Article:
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Build your first pro Android application with Eclipse


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7. Splash screen

Splash screen It is not recommended to put a splash screen in an app unless absolutely necessary such as in a game for pre-loading resources. However, we include one just for demonstration and to learn some UI effects as well.
First, we'll create an activity for the screen. In Eclipse, go to File > New > Other... to open New wizard. Select Android Activity under Android and click Next. Select Blank Activity and click Next. Enter SplashActivity as Activity Name and check option Launcher Activity. Click Finish.
A Java class along with layout file is generated for you by ADT. The manifest also gets updated with the new component. Here is an excerpt from AndroidManifest.xml file.
				android:theme="@style/AppTheme.NoTitle" >
					<action android:name="android.intent.action.MAIN" />

					<category android:name="android.intent.category.LAUNCHER" />
We specified a custom theme AppTheme.NoTitle for SplashActivity since splash screen doesn't need a title. Add the below snippet in styles.xml present under res/values directory.
    <style name="AppTheme.NoTitle">
        <item name="android:windowNoTitle">true</item>

        <!-- Support library compatibility -->
        <item name="windowActionBar">false</item>
Let's now modify the layout file activity_splash.xml under res/layout directory as follows.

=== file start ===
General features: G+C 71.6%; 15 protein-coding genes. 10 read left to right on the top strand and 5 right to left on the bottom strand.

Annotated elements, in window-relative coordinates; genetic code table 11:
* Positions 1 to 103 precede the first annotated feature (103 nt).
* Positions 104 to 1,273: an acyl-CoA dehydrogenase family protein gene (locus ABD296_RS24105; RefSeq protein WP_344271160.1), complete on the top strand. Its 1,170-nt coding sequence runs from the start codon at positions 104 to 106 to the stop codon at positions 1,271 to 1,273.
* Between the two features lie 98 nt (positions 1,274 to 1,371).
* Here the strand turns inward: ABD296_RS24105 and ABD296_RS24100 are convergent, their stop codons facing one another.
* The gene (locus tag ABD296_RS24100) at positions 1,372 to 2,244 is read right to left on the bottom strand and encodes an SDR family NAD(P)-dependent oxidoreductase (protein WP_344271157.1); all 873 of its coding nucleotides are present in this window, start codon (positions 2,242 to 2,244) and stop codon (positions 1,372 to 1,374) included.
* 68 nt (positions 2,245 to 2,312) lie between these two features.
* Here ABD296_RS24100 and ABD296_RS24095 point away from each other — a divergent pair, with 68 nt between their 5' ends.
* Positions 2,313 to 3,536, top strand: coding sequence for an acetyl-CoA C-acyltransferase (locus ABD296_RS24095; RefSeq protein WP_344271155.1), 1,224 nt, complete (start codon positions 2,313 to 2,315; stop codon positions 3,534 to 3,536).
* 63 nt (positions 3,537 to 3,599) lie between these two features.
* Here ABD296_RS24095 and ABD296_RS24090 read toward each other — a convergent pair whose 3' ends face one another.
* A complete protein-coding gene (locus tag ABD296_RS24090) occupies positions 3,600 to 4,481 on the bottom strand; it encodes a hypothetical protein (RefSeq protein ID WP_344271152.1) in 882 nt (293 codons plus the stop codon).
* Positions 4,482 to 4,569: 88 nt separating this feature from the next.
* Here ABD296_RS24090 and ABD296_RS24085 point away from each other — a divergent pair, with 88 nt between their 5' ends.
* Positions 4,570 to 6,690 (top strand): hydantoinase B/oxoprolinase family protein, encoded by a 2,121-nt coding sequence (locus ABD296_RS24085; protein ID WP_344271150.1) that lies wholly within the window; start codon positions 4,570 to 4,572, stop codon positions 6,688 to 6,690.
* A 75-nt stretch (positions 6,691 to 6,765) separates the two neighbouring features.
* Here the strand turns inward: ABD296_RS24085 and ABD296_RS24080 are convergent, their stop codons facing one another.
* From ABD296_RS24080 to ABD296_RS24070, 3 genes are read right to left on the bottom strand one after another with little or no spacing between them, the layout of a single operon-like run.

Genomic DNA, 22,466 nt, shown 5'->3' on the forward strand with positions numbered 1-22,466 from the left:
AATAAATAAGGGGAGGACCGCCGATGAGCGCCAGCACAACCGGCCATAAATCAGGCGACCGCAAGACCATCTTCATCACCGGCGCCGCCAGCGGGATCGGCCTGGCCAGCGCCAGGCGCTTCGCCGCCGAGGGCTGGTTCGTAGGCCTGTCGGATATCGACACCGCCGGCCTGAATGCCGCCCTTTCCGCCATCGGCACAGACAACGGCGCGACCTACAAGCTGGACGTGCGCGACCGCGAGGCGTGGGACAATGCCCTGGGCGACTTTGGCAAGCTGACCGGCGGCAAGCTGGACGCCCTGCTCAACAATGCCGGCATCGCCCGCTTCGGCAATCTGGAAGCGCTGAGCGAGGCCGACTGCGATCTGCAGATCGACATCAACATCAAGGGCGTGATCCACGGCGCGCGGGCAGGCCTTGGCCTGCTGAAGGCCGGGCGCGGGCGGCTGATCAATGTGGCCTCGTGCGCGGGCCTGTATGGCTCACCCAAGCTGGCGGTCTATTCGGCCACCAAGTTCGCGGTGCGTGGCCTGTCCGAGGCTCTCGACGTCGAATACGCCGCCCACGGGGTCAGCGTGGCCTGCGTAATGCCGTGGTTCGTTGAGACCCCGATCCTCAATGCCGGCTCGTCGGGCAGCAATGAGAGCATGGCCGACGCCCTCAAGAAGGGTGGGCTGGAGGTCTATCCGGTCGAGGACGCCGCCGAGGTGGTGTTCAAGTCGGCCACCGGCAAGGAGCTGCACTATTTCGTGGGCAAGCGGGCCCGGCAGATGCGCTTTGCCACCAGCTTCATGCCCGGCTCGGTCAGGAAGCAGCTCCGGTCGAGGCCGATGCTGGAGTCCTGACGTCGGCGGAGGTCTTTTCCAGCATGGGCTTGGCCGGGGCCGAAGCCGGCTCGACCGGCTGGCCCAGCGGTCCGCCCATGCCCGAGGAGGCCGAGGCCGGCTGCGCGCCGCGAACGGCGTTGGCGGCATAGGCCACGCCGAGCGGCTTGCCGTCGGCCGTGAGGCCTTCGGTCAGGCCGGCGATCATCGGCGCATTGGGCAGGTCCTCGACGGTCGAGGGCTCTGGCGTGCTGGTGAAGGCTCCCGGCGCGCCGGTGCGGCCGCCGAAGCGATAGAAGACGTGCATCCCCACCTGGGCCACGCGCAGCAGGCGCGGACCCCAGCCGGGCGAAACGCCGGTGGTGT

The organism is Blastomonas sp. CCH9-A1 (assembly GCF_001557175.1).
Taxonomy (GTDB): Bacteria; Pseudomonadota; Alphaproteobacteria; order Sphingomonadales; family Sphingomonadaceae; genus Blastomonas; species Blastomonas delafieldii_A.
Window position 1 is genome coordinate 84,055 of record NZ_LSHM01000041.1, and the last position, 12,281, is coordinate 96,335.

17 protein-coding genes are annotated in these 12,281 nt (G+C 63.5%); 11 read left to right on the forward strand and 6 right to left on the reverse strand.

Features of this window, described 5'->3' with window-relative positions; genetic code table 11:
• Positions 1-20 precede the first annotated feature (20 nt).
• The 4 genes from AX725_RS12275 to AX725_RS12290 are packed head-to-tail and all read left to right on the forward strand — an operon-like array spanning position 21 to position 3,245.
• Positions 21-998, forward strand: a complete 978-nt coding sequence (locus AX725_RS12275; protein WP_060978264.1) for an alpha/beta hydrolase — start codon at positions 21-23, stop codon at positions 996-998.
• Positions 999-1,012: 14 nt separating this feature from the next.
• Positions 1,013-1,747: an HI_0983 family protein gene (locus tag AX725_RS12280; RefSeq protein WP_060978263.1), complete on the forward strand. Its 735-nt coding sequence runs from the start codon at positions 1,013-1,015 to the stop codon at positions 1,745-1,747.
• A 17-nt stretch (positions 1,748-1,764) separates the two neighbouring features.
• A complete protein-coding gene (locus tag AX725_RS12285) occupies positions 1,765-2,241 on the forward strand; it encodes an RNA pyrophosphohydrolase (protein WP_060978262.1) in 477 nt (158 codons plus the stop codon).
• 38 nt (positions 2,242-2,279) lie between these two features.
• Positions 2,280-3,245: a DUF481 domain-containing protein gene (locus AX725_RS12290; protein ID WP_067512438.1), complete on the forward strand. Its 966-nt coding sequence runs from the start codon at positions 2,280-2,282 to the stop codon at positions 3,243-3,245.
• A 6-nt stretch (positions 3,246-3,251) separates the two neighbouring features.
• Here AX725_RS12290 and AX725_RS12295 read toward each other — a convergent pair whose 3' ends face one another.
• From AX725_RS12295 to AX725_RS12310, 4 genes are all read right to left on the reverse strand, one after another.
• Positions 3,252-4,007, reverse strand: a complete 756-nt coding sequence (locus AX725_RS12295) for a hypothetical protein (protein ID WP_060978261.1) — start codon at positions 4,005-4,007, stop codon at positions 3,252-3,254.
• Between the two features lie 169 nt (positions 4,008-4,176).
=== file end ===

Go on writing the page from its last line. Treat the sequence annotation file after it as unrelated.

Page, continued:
<RelativeLayout xmlns:android=""
		tools:context=".SplashActivity" >

			android:text="@string/app_name" />

Notice the android:shadow... attributes on TextView to create a shadow effect as seen in the screenshot. The font of the text and background of the screen is specified in code.
Next, we'll take a look at the activity class. We make SplashActivity class inherit from to support older platforms since Fragments were introduced by Android in API Level 11.
	public class SplashActivity extends FragmentActivity {
		private Typeface font;
		private TextView text1;

		protected void onCreate(Bundle savedInstanceState) {
			text1 = (TextView) findViewById(;
			font = Typeface.createFromAsset(getAssets(), "fonts/Font.ttf");
Custom fonts for a TextView is specified as shown in the snippet above. Create a fonts folder under assets directory of the project. Put .ttf file of the font you want to use.
Next, we'll put the secret sauce that transitions the app to the next screen. We take help of android.os.Handler to post a Runnable after some delay and launch the Login screen. However, in real world scenario you would trigger the transition post loading of resources etc.
Here is the modified code in SplashActivity class.
	private Handler handler;
	private Runnable callback;

	protected void onCreate(Bundle savedInstanceState) {

		/* previous code */
		//launch the next screen after delay
        handler = new Handler();
        callback = new Runnable() {
			public void run() {
				startActivity(new Intent(getApplicationContext(), LoginActivity.class));
				overridePendingTransition(android.R.anim.fade_in, android.R.anim.fade_out);
        handler.postDelayed(callback, 10000);

	protected void onPause() {
overridePendingTransition() method of FragmentActivity allows us to add animation to the page transition. We make use of default animations provided by Android i.e. android.R.anim.fade_in, android.R.anim.fade_out, etc. However, you can create your own animations as well.

8. Login screen

Login screen The ADT plugin simplifies creating login screen by generating code through pre-defined templates. Go to New > Other... and select Android Object under Android folder. Click Next. Select Login Activity and click Next. Enter LoginActivity as Activity Name and click Finish.